Washington's best bet would be to seek immediately a negotiated, political solution that insures the fair participation of the Left and then to push hard for human rights. A greater degree of political stability will mean fewer deaths. And with an acceptable government in place, Washington should be able to eliminate most of its military aid to EI Salvador and demand respect for basic human dignity at the same time. Only then can the moral decay be arrested.
Some would argue that this prescription differs only semantically from the policy that this Administration is applying. Yet, Washington has failed to see in the Salvadoran Left anything more than an advance party for the evil force of Soviet communism. Few significant efforts at negotiation have been made. And most terrifying of all, more arms and advisors are arriving daily. The greater U.S. military involvement, the harder it will be to compromise and pull out.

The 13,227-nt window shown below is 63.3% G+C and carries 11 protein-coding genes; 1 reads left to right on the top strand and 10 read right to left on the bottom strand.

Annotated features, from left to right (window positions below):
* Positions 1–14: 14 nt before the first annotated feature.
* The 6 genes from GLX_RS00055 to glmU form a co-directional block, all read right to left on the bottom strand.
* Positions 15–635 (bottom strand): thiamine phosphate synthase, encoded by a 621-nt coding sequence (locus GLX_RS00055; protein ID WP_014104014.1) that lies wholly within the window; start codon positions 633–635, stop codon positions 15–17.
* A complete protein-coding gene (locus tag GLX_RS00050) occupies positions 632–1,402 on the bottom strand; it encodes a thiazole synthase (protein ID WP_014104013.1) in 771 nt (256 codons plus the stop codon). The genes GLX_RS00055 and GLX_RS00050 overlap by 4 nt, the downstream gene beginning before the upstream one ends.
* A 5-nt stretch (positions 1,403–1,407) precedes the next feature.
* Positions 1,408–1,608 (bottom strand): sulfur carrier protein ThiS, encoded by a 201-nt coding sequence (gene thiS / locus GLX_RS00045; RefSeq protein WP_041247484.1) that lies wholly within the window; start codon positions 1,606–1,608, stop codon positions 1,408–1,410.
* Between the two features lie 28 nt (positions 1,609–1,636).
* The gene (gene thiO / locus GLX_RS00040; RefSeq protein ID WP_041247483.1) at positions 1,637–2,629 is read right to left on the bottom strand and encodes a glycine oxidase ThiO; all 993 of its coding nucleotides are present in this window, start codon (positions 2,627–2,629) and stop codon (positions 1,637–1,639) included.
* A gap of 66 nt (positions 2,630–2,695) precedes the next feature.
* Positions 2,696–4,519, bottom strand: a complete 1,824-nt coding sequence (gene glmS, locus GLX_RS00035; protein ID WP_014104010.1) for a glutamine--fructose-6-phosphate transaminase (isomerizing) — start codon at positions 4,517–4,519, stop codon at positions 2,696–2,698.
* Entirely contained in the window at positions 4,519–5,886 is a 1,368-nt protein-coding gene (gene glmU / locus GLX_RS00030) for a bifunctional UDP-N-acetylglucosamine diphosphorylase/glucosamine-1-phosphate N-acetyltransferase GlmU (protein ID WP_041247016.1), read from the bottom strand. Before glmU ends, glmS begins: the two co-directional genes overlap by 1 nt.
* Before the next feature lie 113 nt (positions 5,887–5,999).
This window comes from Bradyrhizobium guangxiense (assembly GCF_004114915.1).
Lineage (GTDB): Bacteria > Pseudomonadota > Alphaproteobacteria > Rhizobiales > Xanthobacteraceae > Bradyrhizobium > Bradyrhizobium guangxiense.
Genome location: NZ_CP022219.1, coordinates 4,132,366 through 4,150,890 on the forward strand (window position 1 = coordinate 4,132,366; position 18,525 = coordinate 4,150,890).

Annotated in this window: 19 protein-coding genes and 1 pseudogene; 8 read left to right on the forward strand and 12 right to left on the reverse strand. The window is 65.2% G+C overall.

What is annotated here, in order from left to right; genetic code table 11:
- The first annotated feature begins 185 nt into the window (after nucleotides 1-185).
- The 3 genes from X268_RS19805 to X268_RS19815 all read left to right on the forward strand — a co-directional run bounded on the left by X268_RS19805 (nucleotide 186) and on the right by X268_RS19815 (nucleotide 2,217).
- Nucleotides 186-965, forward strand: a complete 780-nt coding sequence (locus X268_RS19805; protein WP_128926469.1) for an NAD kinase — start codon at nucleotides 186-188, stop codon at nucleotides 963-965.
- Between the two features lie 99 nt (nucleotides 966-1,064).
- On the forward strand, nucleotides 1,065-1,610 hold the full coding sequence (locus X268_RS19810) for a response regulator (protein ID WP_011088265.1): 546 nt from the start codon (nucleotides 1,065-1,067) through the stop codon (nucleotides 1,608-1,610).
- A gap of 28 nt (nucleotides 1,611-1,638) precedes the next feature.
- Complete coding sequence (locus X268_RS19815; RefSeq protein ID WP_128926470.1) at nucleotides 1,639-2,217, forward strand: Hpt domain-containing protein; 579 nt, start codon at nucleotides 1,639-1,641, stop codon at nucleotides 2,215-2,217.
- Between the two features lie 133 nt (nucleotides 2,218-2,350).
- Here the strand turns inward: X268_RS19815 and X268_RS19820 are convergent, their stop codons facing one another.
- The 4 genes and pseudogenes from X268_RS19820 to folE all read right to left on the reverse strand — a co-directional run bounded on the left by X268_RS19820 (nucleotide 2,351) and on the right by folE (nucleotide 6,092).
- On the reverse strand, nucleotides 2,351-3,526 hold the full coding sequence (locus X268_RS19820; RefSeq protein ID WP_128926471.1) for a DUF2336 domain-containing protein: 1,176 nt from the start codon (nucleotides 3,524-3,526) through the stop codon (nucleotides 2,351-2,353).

MOST OF US have an idealistic side that is disgusted and feels cheated by attempts to rationalize a problem. Watching the death on CBS, or reading Didion's book. I had an urge to scream out, to curse my government for the folly of its policies. But short of revolution, such emotion serves best as the catalyst for thought. When the anger subsides for a while, the mind takes over, you have to ask yourself to what extent each side will compromise, and how far each party can be pushed.
There is no black and white in EI Salvador. The communists aren't evil, as this Administration maintains. Nor are they, on their own,la solucion. as some liberals contend. But our present action in EI Salvador is of a much darker shade of gray than it need be, U.S. guns continue to take too many Salvadoran lives, our military involvement escalates daily and no progress is being made. In short, the momentum still carries everyone in the wrong direction.
With luck, more stumbling blocks in the form of congressional animosity will clutter the Administration's path, forcing it to the pragmatic realization that a change in course is necessary. Salvador seems one such potential trip wire. This little book has just the right mix of passion and reflection to get people angry, and then make them think. That's really all you can ask.